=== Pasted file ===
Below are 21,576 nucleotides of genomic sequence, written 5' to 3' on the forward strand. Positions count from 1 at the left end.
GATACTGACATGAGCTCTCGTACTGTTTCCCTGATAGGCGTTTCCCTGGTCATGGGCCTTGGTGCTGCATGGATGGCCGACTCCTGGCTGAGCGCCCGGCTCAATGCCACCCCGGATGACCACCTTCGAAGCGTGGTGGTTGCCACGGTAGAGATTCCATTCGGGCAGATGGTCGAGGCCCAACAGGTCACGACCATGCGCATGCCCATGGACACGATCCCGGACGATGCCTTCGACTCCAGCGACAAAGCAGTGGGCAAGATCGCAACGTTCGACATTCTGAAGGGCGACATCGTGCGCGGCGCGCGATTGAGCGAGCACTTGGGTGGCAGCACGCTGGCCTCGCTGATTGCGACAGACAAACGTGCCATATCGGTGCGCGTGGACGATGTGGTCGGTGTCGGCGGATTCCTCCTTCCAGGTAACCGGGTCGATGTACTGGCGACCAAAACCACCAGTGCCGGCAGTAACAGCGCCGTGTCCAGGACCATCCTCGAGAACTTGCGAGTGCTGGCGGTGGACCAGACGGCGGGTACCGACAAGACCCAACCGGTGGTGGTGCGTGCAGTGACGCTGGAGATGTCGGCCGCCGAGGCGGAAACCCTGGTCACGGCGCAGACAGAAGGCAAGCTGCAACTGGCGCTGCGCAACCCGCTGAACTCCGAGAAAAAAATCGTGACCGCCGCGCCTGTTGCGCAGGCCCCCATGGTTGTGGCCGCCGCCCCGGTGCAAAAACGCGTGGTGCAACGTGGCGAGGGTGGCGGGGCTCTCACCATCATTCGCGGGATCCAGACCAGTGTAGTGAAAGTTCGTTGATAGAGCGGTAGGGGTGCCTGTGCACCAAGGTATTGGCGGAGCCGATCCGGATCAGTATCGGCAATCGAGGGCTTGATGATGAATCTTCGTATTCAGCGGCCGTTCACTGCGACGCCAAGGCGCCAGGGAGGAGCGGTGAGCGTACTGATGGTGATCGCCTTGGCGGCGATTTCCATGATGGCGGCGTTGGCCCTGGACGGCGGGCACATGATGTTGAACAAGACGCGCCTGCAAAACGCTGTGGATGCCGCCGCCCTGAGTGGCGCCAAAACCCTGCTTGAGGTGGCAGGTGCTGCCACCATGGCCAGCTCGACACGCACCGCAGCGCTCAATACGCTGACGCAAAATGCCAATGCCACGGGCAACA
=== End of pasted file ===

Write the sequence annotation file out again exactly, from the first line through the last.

Below are 21,576 nucleotides of genomic sequence, written 5' to 3' on the forward strand. Positions count from 1 at the left end.
GATACTGACATGAGCTCTCGTACTGTTTCCCTGATAGGCGTTTCCCTGGTCATGGGCCTTGGTGCTGCATGGATGGCCGACTCCTGGCTGAGCGCCCGGCTCAATGCCACCCCGGATGACCACCTTCGAAGCGTGGTGGTTGCCACGGTAGAGATTCCATTCGGGCAGATGGTCGAGGCCCAACAGGTCACGACCATGCGCATGCCCATGGACACGATCCCGGACGATGCCTTCGACTCCAGCGACAAAGCAGTGGGCAAGATCGCAACGTTCGACATTCTGAAGGGCGACATCGTGCGCGGCGCGCGATTGAGCGAGCACTTGGGTGGCAGCACGCTGGCCTCGCTGATTGCGACAGACAAACGTGCCATATCGGTGCGCGTGGACGATGTGGTCGGTGTCGGCGGATTCCTCCTTCCAGGTAACCGGGTCGATGTACTGGCGACCAAAACCACCAGTGCCGGCAGTAACAGCGCCGTGTCCAGGACCATCCTCGAGAACTTGCGAGTGCTGGCGGTGGACCAGACGGCGGGTACCGACAAGACCCAACCGGTGGTGGTGCGTGCAGTGACGCTGGAGATGTCGGCCGCCGAGGCGGAAACCCTGGTCACGGCGCAGACAGAAGGCAAGCTGCAACTGGCGCTGCGCAACCCGCTGAACTCCGAGAAAAAAATCGTGACCGCCGCGCCTGTTGCGCAGGCCCCCATGGTTGTGGCCGCCGCCCCGGTGCAAAAACGCGTGGTGCAACGTGGCGAGGGTGGCGGGGCTCTCACCATCATTCGCGGGATCCAGACCAGTGTAGTGAAAGTTCGTTGATAGAGCGGTAGGGGTGCCTGTGCACCAAGGTATTGGCGGAGCCGATCCGGATCAGTATCGGCAATCGAGGGCTTGATGATGAATCTTCGTATTCAGCGGCCGTTCACTGCGACGCCAAGGCGCCAGGGAGGAGCGGTGAGCGTACTGATGGTGATCGCCTTGGCGGCGATTTCCATGATGGCGGCGTTGGCCCTGGACGGCGGGCACATGATGTTGAACAAGACGCGCCTGCAAAACGCTGTGGATGCCGCCGCCCTGAGTGGCGCCAAAACCCTGCTTGAGGTGGCAGGTGCTGCCACCATGGCCAGCTCGACACGCACCGCAGCGCTCAATACGCTGACGCAAAATGCCAATGCCACGGGCAACA